Low Rate or Low Borrowing Cost?

Would you rather have the lowest mortgage rate or the lowest borrowing cost?

If you picked the latter, good for you. You’re mortgage savvy, and you’re in the minority.

Check out this chart from a recent Manulife survey. Its findings show that the “interest rate” dominates all other factors when consumers pick a mortgage. That’s great news for a rate comparison site like this one, but it’s not great news for borrowers.


According to respondents, “how much interest I’ll pay over the life of the mortgage” is far less important than the rate. That’s like judging the fastest sports car by horsepower alone. One metric doesn’t tell the whole story.

The interest rate reflects but one component of mortgage cost (the regular interest expense). It doesn’t reveal the other ways lenders “get ya” in the pocketbook.

The reason the interest rate is such a dominant consideration for borrowers is because most people can’t quantify what else a mortgage lender might charge them.

In fact, there’s a laundry list of extra costs. Many lenders, for example, have:

  • High mortgage penalties for refinancing or terminating early
  • High rates when existing customers try to refinance before maturity
  • High rates when existing customers try to convert a variable to a fixed
  • High rates when existing customers try to renew
  • Tight restrictions on how long you can port with no penalty
  • Penalties if you need to increase your mortgage before maturity
  • Prepayment restrictions
  • No ability to renew early (a potential problem in a rising rate environment)
  • More costly compounding on floating-rate mortgages
  • High discharge fees, reinvestment fees, and,
  • Less favourable registration methods — e.g., collateral charge mortgages, which are inappropriate for many.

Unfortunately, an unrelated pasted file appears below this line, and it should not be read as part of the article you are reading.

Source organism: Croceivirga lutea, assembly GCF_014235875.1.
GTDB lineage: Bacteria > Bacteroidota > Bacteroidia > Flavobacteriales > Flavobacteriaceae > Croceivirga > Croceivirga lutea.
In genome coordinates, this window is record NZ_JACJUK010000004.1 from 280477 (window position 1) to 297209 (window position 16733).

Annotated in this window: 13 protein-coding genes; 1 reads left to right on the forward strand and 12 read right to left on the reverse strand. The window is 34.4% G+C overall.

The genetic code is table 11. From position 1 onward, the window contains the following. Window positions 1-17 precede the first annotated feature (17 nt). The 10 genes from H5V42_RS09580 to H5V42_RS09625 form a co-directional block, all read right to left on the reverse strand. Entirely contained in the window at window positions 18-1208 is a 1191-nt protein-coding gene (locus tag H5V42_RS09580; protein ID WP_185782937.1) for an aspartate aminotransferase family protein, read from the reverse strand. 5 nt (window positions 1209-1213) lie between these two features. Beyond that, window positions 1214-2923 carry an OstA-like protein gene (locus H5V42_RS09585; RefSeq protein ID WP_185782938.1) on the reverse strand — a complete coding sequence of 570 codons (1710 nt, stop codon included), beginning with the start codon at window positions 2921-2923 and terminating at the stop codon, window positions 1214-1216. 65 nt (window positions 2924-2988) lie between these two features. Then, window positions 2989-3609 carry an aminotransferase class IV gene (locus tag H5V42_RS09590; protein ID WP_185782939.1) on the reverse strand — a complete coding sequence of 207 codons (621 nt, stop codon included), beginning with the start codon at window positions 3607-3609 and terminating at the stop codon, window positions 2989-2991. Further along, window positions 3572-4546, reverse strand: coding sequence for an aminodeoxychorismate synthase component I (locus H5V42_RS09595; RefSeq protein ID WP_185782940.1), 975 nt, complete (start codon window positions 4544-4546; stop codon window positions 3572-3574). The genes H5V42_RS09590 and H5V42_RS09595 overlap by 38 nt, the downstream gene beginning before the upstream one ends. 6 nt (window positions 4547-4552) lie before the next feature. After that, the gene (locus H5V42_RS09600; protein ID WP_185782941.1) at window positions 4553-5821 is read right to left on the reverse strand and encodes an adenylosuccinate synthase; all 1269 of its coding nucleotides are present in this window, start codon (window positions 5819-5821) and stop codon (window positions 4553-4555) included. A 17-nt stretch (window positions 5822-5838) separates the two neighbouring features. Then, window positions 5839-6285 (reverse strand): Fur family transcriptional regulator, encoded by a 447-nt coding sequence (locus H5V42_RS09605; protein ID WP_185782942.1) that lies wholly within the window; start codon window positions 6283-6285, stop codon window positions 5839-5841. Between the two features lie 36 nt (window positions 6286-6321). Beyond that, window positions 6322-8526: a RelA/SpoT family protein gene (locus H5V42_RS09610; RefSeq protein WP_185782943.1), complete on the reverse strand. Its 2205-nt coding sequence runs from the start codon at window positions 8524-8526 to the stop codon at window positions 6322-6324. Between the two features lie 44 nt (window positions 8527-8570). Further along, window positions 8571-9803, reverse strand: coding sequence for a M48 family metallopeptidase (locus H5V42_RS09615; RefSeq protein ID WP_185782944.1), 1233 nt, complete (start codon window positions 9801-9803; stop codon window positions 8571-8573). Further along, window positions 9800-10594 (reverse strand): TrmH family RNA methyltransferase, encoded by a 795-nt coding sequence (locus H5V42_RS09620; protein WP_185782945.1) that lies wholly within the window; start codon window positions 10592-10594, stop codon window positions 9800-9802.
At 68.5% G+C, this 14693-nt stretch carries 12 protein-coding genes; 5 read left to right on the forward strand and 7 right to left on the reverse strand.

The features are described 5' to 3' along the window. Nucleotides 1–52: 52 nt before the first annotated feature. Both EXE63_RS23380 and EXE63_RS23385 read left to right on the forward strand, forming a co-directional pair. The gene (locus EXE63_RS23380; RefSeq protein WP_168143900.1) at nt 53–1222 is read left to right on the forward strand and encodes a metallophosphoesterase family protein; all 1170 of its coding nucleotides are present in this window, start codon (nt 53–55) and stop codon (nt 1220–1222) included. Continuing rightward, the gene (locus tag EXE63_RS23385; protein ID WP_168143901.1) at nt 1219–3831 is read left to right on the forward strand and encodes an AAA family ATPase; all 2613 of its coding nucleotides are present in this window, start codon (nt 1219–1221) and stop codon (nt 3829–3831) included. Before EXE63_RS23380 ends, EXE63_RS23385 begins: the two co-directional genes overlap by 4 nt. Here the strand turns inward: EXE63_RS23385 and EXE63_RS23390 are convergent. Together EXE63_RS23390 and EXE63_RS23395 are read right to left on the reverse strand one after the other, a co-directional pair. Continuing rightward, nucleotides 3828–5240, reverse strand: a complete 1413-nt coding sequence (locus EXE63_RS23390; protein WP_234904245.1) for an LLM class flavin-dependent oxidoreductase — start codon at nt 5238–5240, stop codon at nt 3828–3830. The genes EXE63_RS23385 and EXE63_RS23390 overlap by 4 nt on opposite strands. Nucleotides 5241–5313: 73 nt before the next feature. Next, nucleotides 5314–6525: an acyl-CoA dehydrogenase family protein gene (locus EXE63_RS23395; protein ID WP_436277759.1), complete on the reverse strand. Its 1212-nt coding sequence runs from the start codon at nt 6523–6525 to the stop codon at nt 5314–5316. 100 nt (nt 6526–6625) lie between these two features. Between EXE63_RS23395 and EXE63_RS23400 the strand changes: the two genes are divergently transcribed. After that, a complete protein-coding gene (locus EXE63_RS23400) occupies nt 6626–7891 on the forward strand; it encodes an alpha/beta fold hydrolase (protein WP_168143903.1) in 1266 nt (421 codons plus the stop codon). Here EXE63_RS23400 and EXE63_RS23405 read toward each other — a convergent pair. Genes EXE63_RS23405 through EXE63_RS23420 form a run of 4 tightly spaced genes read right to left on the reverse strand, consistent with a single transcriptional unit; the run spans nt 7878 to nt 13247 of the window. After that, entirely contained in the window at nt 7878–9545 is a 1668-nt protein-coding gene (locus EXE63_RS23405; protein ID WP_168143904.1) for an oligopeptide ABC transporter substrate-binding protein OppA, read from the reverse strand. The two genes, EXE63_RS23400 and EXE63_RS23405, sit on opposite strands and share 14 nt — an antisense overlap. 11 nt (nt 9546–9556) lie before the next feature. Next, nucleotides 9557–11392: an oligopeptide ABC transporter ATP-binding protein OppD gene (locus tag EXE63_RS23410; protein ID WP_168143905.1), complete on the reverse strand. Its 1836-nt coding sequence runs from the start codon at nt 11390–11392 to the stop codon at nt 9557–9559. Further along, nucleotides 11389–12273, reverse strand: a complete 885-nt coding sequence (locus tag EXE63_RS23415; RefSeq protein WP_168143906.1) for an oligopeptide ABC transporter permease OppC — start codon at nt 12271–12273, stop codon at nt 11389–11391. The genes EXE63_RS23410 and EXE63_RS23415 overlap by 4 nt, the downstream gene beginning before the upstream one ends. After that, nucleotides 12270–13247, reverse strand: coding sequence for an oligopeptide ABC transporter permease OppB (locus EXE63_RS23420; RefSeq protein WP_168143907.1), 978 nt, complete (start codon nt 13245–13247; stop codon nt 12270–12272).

If drawbacks like these never affect you, then selecting the lowest rate (for the most suitable term) will save you the most money. But the odds are against you not needing flexibility.

The statistical reality is that most people change their mortgage sooner than every five years. And that’s where the fine print in a lender’s contract can easily cost you the equivalent of 0.10% to 0.50% extra interest per year.

Unfortunately, it’s not easy to quantify the benefit of mortgage flexibility. In theory, if you wanted to evaluate the true “best” mortgage, you’d have to:

  1. make assumptions about what changes you might make to the mortgage
  2. predict when you might make those changes
  3. estimate future interest rates
  4. calculate the expected borrowing cost of each mortgage given these factors
  5. objectively compare all this information.

In practice, that’s near impossible for most consumers, and even for most bankers and brokers.

This is why so many borrowers focus on the rate instead of what they may actually pay.

At the Spy we’re developing technology to make this analysis process easier for you. It’s a ginormous programming undertaking, but it’s coming and we’ll keep you posted.

In the meantime, don’t be afraid to pay a little extra for a highly flexible mortgage, especially if you’re locking into a 5-year fixed rate. Five basis points more on the rate could save you 20 after closing. True fact.


  • As much as you like to gripe about the new B-20 rules, it will mean no more borrowers choosing a 5yr fixed term because it is the only way to qualify.
    5yr variables have just 3 months interest for penalties. If you have to terminate a 2yr fixed early the IRD will be no more than 3 months interest, while with 5yr fixed the IRD penalty is often 2-3x higher.